Richard Howard is a poet, translator and critic. He is a Professor of Practice in the School of the Arts at Colombia University (Writing Division).
Caryn James is the film critic for Marie Claire and contributes to Newsweek, The Daily Beast, The New York Times Book Review and others. Formerly a film and television critic for The New York Times and an editor at the Times Book Review, she is the author of such novels as What Caroline Knew.
D.T. Max is a staff writer at the New Yorker and the author of The Family That Couldn’t Sleep: Unravelling a Medical Mystery. Last year he wrote “The Unfinished: David Foster Wallace’s Struggle to Surpass Infinite Jest,” which is the basis for the biography he is currently working on. He lives in Montclair, NJ with his wife, two children and a dog also named Max.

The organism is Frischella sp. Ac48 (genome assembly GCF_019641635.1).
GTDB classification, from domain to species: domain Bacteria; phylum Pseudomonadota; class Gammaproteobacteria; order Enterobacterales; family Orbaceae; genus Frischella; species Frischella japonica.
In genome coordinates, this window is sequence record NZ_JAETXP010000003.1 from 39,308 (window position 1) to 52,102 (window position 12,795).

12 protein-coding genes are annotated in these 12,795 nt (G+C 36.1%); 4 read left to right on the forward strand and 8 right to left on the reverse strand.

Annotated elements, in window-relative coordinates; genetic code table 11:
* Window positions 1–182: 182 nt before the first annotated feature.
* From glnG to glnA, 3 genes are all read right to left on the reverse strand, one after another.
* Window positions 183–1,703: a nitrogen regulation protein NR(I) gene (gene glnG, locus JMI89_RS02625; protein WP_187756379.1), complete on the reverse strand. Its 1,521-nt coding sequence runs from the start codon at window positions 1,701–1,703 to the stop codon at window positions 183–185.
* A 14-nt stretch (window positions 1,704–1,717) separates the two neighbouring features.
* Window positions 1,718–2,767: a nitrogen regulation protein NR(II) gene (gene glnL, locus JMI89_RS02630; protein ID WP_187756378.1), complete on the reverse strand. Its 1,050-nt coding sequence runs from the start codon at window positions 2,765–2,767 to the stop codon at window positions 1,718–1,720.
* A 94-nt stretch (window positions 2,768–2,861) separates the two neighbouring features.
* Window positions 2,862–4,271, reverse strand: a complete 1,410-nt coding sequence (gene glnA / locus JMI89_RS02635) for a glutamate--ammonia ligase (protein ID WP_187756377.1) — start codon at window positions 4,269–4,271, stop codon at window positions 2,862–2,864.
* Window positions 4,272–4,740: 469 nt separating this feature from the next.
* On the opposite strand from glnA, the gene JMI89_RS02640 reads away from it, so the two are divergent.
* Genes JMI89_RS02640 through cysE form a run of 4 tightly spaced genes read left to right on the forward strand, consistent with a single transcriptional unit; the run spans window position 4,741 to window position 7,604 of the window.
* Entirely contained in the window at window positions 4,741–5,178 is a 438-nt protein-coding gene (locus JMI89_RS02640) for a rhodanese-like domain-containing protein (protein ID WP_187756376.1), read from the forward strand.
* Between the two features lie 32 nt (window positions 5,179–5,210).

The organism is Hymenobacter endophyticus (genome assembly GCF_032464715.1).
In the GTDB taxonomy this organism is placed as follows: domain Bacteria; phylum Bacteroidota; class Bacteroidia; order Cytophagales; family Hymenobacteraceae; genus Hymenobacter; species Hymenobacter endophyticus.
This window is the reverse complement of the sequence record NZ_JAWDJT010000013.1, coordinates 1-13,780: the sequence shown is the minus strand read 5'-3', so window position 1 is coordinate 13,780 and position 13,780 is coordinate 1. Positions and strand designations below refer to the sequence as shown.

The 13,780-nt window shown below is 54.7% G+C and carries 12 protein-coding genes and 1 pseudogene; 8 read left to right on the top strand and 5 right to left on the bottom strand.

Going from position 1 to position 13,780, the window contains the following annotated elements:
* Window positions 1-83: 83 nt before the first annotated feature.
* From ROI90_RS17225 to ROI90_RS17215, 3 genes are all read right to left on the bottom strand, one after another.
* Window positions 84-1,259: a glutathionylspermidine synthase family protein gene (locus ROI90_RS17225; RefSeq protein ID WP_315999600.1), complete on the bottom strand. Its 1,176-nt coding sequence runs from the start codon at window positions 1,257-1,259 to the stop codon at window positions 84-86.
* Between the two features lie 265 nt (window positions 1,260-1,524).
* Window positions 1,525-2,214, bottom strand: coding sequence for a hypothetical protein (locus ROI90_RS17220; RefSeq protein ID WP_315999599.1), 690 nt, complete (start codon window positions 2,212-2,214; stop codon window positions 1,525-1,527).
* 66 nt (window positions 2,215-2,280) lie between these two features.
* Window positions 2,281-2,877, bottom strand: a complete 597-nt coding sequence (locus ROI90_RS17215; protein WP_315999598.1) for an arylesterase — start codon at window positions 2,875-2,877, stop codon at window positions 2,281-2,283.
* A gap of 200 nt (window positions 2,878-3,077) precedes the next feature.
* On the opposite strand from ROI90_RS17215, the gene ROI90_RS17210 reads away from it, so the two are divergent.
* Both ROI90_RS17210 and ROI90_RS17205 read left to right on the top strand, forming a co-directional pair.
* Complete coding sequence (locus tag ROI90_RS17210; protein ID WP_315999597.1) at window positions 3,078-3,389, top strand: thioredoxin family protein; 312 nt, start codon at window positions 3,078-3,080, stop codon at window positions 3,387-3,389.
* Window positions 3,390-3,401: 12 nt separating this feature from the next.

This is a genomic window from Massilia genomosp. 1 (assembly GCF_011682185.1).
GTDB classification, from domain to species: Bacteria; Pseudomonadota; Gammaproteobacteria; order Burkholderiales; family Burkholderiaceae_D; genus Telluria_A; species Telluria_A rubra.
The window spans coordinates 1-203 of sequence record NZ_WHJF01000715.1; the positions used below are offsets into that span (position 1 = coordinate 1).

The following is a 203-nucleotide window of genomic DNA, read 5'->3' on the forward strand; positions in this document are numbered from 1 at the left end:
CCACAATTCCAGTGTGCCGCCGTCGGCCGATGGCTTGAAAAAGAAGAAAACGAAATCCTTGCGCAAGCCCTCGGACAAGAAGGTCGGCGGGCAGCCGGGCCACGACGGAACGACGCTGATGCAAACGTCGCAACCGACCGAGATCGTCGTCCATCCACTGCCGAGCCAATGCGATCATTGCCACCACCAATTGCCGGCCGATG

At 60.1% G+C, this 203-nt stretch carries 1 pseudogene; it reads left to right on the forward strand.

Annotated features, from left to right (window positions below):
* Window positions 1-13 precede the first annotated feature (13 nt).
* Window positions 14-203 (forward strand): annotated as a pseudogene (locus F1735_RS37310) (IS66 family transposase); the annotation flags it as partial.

Jed Perl is the art critic for The New Republic and the author of a number of books, including New Art City: Manhattan at Mid-Century, Antoine’s Alphabet: Watteau and His World, and Eyewitness: Reports from an Art World in Crisis. A visiting professor at The New School, he is currentlyworking on the first full-length biography of Alexander Calder, to be published by Knopf.
Eric Salzman is a writer and composer whose recent works include two music-theater pieces with Valeria Vasilevski, The True Last Words of Dutch Schultz; his Brecht Suite, taken from his score for a French language production of The Good Person of Sechuan, premiered in New York in 2009. He is the author, with Thomas Desi, of the recent New Music Theater, and he is currently artistic director of the Center for Contemporary Opera.